By Steve Matthews, Senior Missional Consultant for FaithX

In August I attended a presentation offered by the Episcopal Diocese of Iowa and Iowa State University in Ames, IA.  These two organizations have been collaborating to address the declining populations in small towns in Iowa (and the decline in many of the churches in these small towns).  While the population of Iowa is increasing, it is the larger population centers that are experiencing the growth.

The title of the report was “Shrinking Smart”.  While the study itself was focused on small towns in decline, the findings relate to many towns and townships (even those that are growing) and the faith communities planted there.  Basically, the report identified factors that improved the quality of life in these towns.  Studies show that enhanced quality of life builds community resilience and decreases the likelihood that people will move away.

The churches gathered were disappointed that survey respondents did not acknowledge faith communities as a contributor to quality of life.  The conversation that followed was illuminating.  Most of the churches acknowledged that very little that happened at their church that was visible to the community.  Their consistent partnerships with other community organizations was minimal.  In short, their ministry to the community was mostly siloed within the walls of their churches.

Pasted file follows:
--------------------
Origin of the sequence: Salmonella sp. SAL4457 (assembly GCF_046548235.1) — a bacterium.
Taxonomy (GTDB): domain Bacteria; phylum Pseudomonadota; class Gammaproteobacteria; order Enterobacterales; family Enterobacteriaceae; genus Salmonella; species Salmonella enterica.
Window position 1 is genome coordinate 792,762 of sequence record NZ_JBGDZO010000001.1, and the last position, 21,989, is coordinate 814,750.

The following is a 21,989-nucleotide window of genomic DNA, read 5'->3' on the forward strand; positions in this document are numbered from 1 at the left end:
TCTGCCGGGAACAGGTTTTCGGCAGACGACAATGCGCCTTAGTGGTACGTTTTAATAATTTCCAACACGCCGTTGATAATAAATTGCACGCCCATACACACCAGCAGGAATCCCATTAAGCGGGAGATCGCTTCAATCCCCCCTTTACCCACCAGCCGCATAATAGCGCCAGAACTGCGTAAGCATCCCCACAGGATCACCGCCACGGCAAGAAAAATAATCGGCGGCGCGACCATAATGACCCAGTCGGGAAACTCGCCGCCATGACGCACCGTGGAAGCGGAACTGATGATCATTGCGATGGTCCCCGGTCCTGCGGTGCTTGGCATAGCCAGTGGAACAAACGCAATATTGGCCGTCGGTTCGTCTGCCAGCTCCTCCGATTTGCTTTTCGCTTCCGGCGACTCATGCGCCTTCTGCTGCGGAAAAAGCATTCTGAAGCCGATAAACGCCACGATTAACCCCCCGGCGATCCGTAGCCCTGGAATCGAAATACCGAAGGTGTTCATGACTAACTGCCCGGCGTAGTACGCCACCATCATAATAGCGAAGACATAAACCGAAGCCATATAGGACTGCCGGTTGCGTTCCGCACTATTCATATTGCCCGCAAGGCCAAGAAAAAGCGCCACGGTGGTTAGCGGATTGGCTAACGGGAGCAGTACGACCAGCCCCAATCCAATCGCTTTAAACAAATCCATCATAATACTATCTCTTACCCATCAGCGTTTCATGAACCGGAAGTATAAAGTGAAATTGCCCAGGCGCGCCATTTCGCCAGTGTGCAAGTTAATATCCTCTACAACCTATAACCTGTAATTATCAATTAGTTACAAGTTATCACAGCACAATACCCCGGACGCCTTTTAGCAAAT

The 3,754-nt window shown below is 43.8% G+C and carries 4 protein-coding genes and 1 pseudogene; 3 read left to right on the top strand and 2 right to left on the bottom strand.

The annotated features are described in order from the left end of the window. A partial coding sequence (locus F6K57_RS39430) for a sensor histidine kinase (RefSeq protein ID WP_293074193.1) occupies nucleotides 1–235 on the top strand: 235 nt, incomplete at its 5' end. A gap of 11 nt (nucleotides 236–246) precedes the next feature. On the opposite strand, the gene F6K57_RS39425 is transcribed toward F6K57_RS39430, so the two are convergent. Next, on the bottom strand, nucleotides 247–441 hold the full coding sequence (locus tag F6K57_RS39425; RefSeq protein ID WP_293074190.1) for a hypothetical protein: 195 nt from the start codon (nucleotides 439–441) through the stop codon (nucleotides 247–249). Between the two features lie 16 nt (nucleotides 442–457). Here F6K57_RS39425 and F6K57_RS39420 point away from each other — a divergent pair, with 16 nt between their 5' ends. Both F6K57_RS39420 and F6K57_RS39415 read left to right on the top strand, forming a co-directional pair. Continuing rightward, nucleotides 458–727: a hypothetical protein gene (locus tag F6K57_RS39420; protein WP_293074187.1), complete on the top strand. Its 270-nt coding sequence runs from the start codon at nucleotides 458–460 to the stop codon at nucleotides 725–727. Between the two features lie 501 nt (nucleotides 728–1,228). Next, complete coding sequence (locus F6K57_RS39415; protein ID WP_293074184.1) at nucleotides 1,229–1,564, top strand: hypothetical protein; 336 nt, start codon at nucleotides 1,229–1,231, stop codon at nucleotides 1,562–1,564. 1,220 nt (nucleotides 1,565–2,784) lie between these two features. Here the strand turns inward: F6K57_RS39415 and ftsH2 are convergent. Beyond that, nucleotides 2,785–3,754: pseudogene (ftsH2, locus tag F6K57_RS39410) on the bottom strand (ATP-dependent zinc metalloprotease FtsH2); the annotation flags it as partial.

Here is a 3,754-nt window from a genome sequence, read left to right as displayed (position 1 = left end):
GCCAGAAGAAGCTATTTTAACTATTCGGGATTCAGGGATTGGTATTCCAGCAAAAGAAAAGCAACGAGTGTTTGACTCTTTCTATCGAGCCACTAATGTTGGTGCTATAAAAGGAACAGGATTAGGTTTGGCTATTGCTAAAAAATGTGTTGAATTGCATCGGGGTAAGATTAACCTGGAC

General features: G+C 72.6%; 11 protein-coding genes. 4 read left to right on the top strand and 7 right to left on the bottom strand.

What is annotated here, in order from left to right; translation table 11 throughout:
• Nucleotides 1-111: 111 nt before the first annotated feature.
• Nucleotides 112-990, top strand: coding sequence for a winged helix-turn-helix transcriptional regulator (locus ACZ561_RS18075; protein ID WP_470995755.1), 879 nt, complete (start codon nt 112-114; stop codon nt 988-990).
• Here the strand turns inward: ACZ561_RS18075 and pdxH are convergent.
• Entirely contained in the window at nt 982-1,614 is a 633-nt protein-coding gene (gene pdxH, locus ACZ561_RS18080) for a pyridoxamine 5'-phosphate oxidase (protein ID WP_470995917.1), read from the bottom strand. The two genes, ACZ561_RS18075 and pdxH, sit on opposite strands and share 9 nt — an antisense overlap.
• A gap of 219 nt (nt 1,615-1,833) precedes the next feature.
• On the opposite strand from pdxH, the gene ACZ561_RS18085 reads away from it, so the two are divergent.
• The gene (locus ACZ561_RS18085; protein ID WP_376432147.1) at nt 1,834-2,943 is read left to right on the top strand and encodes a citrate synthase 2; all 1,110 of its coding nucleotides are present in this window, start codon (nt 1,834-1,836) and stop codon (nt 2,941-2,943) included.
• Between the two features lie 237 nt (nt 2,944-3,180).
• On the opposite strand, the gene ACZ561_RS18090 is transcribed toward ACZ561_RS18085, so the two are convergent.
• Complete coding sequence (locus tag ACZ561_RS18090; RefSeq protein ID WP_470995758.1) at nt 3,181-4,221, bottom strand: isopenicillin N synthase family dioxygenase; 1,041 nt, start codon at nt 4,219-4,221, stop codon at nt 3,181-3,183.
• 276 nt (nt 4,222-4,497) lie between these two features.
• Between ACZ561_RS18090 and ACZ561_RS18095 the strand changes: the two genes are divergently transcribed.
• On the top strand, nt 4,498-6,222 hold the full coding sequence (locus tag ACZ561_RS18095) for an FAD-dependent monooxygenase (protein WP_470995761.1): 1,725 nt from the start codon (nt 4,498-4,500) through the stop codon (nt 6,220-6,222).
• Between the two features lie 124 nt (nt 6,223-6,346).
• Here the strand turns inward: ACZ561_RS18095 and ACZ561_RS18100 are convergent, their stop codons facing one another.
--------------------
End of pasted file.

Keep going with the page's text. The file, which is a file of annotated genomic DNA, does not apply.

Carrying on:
One of the practices that seems to enhance quality of life in communities was referred to as “bridging” by the researchers.  In short, communities that have a sense of interdependence and connection as part of their common life, score higher on “quality of life” and slow or stop their population decline.  The invitation to churches was to become part of this web of interdependence.

The French philosopher Simone de Beauvoir writes in The Blood of Others, “I cannot withdraw into myself. I exist, outside myself and everywhere in the world. There is not an inch of my path which does not encroach on the path of another: there is no way of being that can prevent me from overflowing myself at every moment”.  The opportunity suggested by this quote is that we get to decide how our energy will overflow into our community.  What impact do we wish to have for the sake of our neighbors?  How are other organizations and individuals in the community poised to accompany our faith communities in life-giving ways?

At FaithX we encourage generative practices that grow church vitality and quality of life in our communities, and we are available to help your community notice, name, and nurture the potentiality of new connections and partnerships that build bridges. Reach out to us at info@faithx.net.